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Wine & Words Wednesday 31/05

Wine & Words Wednesday is back and we are ever close to my favourite season of the year: red wine season. Let celebrate with a bottle of the good stuff. Today’s bottle comes from a new favourite cellar door. Artwine‘s beautiful cellar door is located in the Adelaide Hills, with wine grown there and in the Clare Valley. Their cellar door was filled with friendly staff who were all too happy to oblige in any way they could. I had a great tasting (all the wines I tasted were delicious) and even ended up buying a glass to drink there so I could sit and read in the sun. What did I sit and drink there? Well the focus of today’s pairing, The Temptress 2016 Rose, grown in the Clare Valley. This Rose is made from Tempranillo with aromas of strawberries and florals and yet some savoury spice, stopping it from tasting too sweet. This Rose is delectable and I couldn’t help myself walking away wth a bottle and a glass for there. What might I pair this delicious and pretty wine with?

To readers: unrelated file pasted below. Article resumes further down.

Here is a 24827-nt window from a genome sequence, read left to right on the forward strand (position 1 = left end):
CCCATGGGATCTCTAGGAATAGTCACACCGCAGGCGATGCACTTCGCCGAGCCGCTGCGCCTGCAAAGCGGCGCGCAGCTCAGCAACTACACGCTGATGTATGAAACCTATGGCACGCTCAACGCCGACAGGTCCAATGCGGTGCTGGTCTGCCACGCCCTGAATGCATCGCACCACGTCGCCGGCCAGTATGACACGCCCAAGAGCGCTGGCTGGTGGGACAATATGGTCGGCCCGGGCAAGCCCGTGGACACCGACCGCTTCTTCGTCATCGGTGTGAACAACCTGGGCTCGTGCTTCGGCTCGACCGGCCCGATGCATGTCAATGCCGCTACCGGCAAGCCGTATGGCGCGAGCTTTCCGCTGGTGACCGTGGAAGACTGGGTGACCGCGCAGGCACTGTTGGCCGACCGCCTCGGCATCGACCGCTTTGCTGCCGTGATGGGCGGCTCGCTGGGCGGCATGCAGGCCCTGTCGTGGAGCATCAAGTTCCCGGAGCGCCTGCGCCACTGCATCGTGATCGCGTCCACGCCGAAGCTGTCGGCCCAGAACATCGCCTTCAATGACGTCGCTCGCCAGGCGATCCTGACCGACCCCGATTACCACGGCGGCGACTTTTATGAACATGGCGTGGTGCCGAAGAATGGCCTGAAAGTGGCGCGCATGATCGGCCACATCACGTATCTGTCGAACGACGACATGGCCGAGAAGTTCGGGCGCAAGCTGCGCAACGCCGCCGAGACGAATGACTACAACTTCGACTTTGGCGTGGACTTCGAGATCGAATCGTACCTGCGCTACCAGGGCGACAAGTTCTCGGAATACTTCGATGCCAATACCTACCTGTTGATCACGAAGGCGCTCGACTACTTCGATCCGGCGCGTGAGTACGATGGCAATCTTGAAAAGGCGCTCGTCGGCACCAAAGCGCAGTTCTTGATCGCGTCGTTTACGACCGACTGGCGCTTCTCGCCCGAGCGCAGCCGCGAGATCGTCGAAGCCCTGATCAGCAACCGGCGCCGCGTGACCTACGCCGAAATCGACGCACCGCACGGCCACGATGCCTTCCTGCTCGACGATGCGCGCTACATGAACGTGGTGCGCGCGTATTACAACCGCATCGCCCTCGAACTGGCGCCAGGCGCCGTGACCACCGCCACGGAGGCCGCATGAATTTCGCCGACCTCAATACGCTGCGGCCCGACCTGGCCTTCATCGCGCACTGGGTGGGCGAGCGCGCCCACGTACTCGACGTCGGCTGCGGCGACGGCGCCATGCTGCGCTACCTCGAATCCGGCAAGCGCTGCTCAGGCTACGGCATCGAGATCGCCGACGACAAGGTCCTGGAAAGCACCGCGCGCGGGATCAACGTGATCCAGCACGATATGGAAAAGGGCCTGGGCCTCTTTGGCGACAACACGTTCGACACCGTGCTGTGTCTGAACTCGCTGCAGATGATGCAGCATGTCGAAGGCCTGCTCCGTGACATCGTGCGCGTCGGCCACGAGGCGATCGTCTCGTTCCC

Well, with a name like Artwine you cannot go past a book that combines these two great things: art and wine. Okay, so maybe wine isn’t a heavy focus in this book but the characters definitely drink some wine in this novel. The Muse by Jessie Burton is a great read that follows two storylines, both heavily influenced by art. Odelle is a typist working at a fancy gallery when a mysterious piece of artwork is discovered. Olive is the young daughter of a famous art dealer who believes that women can’t be artists. This is an addictive and captivating novel that I highly recommend. Is there a temptress in this book too? Why, yes there is. Another fitting example of why this book and wine should be paired together. Who that temptress is, and if there is one or more, well you will have to read to find out.